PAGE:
a) The first thing the constitution does is establish sovereignty, a “final authority” charged with “safeguarding DOMESTIC ORDER” and empowered to declare “CIVIL EMERGENCY.” This is Schmittian boilerplate, and generically authoritarian rather than specifically fascist, but it is worth noting that Cronin’s California does, in fact, break with the main lines of Anglo-American political thought, which—with their doctrines of mixed monarchy, the division of powers, check-and-balances, institutional cantilevers and counterweights, programmed-in gridlock and indecision—have always been hostile to sovereignty of precisely this kind. Montesquieu and Madison are among the books that no-one in the future will be reading.

b) This second one will take a little more explaining. Some social historians think that modern politics came into being in the seventeenth century when European governments began allowing themselves to worry about demography, which is to say to worry about the size and health of their populations. This led, in a hundred different ways, to a politics of the body; a medicalized politics of health and hygiene and sanitation; new political initiatives around birth and death; &c. One way of thinking about fascism is that it marked the culmination and cancerous transformation of this centuries-old development, which, however, continues to shape all modern governments, and especially the social democracies, to some greater or lesser degree. The important point about Cronin, then, is that his utopian colony is nakedly biopolitical in just this way, a utopia of eugenics and euthanasia. Fully a third of the constitution’s provisions involve quarantine. There are entire chapters devoted to mercy killings; when colonists are dragged away by vampires, their closest family have to ritually keep watch on the colony’s walls and cut them down if they return. Cronin calls this “standing the mercy.” Women in his utopia are taught trades, but then forced to abandon them when they become pregnant, relegated into compulsory motherhood, in a special building they are not allowed to leave. It is Cronin’s bleak gift to make such a scenario seem reasonable to an ordinary American reader—to make plausible that old physiocratic preoccupation with demography, with keeping the numbers up—by forcing us to imagine a human population reduced to some few hundreds.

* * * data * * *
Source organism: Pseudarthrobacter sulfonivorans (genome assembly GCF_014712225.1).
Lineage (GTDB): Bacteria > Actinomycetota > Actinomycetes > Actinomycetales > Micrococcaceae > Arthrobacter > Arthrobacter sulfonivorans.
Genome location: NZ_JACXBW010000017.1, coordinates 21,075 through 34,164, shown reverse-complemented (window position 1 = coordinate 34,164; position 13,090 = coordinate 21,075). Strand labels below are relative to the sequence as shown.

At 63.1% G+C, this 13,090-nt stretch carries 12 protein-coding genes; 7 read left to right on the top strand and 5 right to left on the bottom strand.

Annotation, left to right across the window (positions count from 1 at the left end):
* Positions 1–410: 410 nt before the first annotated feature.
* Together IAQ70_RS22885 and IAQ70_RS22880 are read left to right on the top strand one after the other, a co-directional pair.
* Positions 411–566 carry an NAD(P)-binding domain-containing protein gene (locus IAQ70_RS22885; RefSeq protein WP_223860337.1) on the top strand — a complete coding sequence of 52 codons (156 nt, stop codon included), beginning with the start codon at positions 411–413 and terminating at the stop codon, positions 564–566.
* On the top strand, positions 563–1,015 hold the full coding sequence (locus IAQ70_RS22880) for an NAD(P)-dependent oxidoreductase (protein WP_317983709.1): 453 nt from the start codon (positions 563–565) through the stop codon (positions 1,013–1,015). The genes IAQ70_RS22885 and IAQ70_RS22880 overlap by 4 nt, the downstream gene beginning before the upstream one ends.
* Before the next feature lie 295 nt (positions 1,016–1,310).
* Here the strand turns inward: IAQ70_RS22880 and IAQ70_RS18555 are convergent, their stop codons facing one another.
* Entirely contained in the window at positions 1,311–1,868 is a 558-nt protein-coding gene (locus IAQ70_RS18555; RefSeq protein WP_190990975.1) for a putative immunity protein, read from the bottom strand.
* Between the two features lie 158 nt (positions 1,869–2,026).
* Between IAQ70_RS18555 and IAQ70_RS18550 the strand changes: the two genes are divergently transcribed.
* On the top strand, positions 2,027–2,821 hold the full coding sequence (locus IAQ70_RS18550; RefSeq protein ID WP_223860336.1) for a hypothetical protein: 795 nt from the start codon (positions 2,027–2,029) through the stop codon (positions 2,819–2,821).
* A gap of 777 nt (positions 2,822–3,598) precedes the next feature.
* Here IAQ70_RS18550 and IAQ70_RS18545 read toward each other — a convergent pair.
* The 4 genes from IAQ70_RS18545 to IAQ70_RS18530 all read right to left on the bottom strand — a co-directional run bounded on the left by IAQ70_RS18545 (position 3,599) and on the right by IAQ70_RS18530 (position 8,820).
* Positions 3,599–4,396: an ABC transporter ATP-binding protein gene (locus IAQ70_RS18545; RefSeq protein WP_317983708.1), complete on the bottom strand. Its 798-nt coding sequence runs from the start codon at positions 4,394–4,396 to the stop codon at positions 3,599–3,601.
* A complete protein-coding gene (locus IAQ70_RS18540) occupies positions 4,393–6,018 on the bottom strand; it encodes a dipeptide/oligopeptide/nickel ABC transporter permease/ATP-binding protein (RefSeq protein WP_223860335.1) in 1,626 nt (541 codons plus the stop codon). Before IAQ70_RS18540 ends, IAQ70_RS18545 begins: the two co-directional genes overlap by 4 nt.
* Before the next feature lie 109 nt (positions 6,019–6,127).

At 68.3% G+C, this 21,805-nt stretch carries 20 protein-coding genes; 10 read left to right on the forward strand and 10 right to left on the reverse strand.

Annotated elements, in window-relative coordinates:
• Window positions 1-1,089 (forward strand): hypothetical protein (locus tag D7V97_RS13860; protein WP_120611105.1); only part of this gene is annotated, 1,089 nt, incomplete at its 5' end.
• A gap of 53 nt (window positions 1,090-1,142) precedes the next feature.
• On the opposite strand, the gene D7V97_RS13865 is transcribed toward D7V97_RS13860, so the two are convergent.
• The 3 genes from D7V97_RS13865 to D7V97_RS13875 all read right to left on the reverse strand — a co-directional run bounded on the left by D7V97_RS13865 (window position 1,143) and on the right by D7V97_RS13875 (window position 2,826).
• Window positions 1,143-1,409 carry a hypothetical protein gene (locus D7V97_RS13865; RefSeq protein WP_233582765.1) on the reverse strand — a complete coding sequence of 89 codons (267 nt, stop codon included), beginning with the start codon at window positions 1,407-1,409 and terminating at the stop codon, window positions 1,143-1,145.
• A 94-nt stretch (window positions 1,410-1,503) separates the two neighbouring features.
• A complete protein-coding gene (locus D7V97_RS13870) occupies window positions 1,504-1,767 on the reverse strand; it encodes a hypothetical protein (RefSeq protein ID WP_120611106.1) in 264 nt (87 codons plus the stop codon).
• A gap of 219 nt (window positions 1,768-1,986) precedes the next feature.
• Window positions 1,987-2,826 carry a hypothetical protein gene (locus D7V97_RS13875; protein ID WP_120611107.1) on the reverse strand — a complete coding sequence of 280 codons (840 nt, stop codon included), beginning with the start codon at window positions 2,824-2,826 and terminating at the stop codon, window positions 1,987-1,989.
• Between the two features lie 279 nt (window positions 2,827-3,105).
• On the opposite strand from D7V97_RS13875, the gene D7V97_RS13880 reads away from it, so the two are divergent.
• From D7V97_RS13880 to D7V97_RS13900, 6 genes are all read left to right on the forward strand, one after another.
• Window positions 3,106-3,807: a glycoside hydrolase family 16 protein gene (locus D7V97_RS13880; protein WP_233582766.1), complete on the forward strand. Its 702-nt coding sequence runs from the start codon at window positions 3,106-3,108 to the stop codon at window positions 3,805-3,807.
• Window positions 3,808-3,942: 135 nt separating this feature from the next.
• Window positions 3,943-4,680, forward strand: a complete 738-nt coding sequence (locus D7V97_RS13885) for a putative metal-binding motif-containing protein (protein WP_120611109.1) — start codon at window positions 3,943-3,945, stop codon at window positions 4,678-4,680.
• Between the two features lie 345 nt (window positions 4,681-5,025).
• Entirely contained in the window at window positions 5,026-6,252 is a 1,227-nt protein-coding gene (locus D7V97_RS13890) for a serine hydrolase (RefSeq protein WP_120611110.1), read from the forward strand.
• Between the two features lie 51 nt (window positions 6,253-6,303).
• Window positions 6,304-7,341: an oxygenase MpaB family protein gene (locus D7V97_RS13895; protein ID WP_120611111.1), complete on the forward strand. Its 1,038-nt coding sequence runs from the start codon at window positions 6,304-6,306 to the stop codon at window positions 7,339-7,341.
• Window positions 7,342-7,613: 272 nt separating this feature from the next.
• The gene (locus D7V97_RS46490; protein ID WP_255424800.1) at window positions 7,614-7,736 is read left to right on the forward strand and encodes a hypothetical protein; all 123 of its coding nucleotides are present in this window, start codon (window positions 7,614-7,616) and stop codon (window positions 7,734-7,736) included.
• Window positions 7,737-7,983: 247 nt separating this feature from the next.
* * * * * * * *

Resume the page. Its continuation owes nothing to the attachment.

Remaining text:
c) The colony is also pervasively militarized, which is one of the ways its order is most like a fascism and least like an ordinary authoritarianism, since yer run-of-the-mill authoritarian wants the leadership to preserve a monopoly on force. In Cronin’s future, everyone is taught how to fight. There are weapons ready in every room. This is an ethos of war and blood, a society that has regenerated itself by abandoning the pacifism and potbellies of liberal society, though on a casual read, this all registers only as a low-level Spartanism. Nine-year olds get put through their daily samurai drills: “Where do they come from?” “THEY COME FROM ABOVE!” “And what do we get?” “WE GET ONE SHOT!”

That’s how The Passage looks if you emphasize its utopian qualities, hence its imagined innovations, its breaks with the established order of 2010—and it’s worth underscoring that these add up to a kind of political argument, since Cronin is trying to explain the difference between a society that knows how to survive a terrorist-savage threat and the United States, which, in the novel’s terms, mostly doesn’t. To that extent, these breaks all have the force of recommendations, what the U.S. could have done, but failed to do, to keep itself intact: Streamline the political chain of command, make sure pregnant women stop working, strictly limit the rights of immigrants, lie to the children, seal the borders, build a wall around them, shoot anyone who gets close.